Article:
By Mary Fuller, United Way.
Finally, 2020 is coming to a close. As we all do this time of year, I have started to look toward 2021 and hope to see things look a little brighter for us all. I think we can all agree that this last year has been like no other in all our lifetimes, and the impact of this year will definitely carry into our next year and maybe longer. 2020 brought about decreased income, increased mental illness, isolation, and many feelings of unrest. Regardless, I can see that positive things are starting to happen. For example, a vaccine has been developed and has started to be administered right here in Bryan County.
As the area director for United Way in Bryan County, I get to witness on a regular basis the kindness and compassion of others along with the struggle of many who have no supports or resources to help them meet their needs.
I recently participated in a virtual conference where we talked about the impact of civic engagement on individuals and communities; things like volunteering, voting, participating in civic and other groups, and helping neighbors. Actually, it makes sense that people who are connected to their community and feel a sense of belonging and responsibility for it will more effectively change the community.
The conversation got me thinking about some of our community’s more complex social issues – poverty, health disparities, homelessness. Someone once said to me that she was concerned about the impact of the lack of affordable housing in Bryan County, but it just seemed too multifaceted and out of her control to know even where to start tackling it. I understand this feeling; when I really think about how to create more affordable housing in our area, it feels overwhelming. But could increased social engagement make an impact even if it were small for an individual, and then, collectively move the needle in the right direction?
Let’s start with information about civic engagement
and its benefits. The National Conference on Citizenship states that, “communities with strong indicators of civic health have higher employment rates, stronger schools, better physical health and more responsive governments.” Studies have shown that civic involvement has positive impacts on an individual’s health.
The research shows improvement in mental and physical health for those who volunteer, vote, and participate in both formal and informal community groups (www.healthypeople. gov). Our civic health reflects the degree to which people participate in their community and the overall well-being of neighbors and communities. So, we can see how civic engagement can really help us individually but also our county overall.
Even with required isolation from others and other negative effects of the pandemic lingering, we’ve seen a number of positive examples of civic engagement increasing at the end of 2020. Bryan County saw record numbers of citizens early voting in the general election and, nationally, the U.S. had the highest voter turnout in decades. We are seeing that same trend in our current runoffs.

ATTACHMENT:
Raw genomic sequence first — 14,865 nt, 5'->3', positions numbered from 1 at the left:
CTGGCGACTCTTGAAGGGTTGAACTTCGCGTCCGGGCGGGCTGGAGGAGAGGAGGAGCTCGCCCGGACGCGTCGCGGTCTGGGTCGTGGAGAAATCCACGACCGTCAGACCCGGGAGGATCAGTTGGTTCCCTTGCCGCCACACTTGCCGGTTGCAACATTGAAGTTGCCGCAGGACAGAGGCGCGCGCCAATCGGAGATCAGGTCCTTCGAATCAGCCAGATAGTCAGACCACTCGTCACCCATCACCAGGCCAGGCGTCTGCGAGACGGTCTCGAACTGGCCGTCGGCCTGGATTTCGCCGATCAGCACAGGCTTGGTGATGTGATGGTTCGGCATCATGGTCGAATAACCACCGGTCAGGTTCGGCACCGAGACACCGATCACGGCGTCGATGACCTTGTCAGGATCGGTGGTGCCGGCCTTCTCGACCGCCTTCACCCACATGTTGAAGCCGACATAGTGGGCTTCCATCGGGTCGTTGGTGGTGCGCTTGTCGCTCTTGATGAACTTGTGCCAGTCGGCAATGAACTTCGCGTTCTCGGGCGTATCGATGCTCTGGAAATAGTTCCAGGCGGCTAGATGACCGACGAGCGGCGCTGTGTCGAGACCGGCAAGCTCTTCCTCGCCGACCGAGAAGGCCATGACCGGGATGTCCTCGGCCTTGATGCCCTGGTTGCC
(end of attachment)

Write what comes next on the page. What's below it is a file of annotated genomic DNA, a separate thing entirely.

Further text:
Many people have been peacefully protesting through our streets and at our community centers to express their thoughts on very important issues like racial injustice and protecting the frontline workers. We have seen this even in Richmond Hill with groups coming together to peacefully acknowledge the need to look at systemic racism. We are seeing new efforts to celebrate our local Black history, which invites all our residents to participate in making our community better.
The pandemic has required us to find ways to make internet an essential utility and open doors to other avenues to be involved. Both Bryan County and City of Richmond Hill have now started to video their Board of Commissioners and City Council meetings, which makes it easier for everyone to listen, learn, and understand what is happening in our area.
This has taken courage by our elected leaders to open themselves up to criticism, but our government should be open to all.
We have opened the door and more people are engaging in making our community better, not just by donating food for Thanksgiving to a family in need or by donating a toy at Christmas, but by really being involved in what is happening right here in our county and the nation.
Getting back to our complex issues, it will be the many things that can happen from more people being socially involvement that will find the solution.
It will be the volunteers giving out the food who voice the need for affordable housing to others.
It will be the people who educate themselves about what is happening in their city to vote for incentives for affordable housing.
It will be the civic group members who make quality, affordable housing a club priority.
It will be the neighbors who lend a helping hand not only to those who belong to the same HOA, but to all Bryan County neighbors.
And it will be other efforts that I can’t even imagine or fathom at this point.
Collectively, that is how we will all get healthier throughout 2021.
Mary Fuller is United Way’s Bryan County Area Director.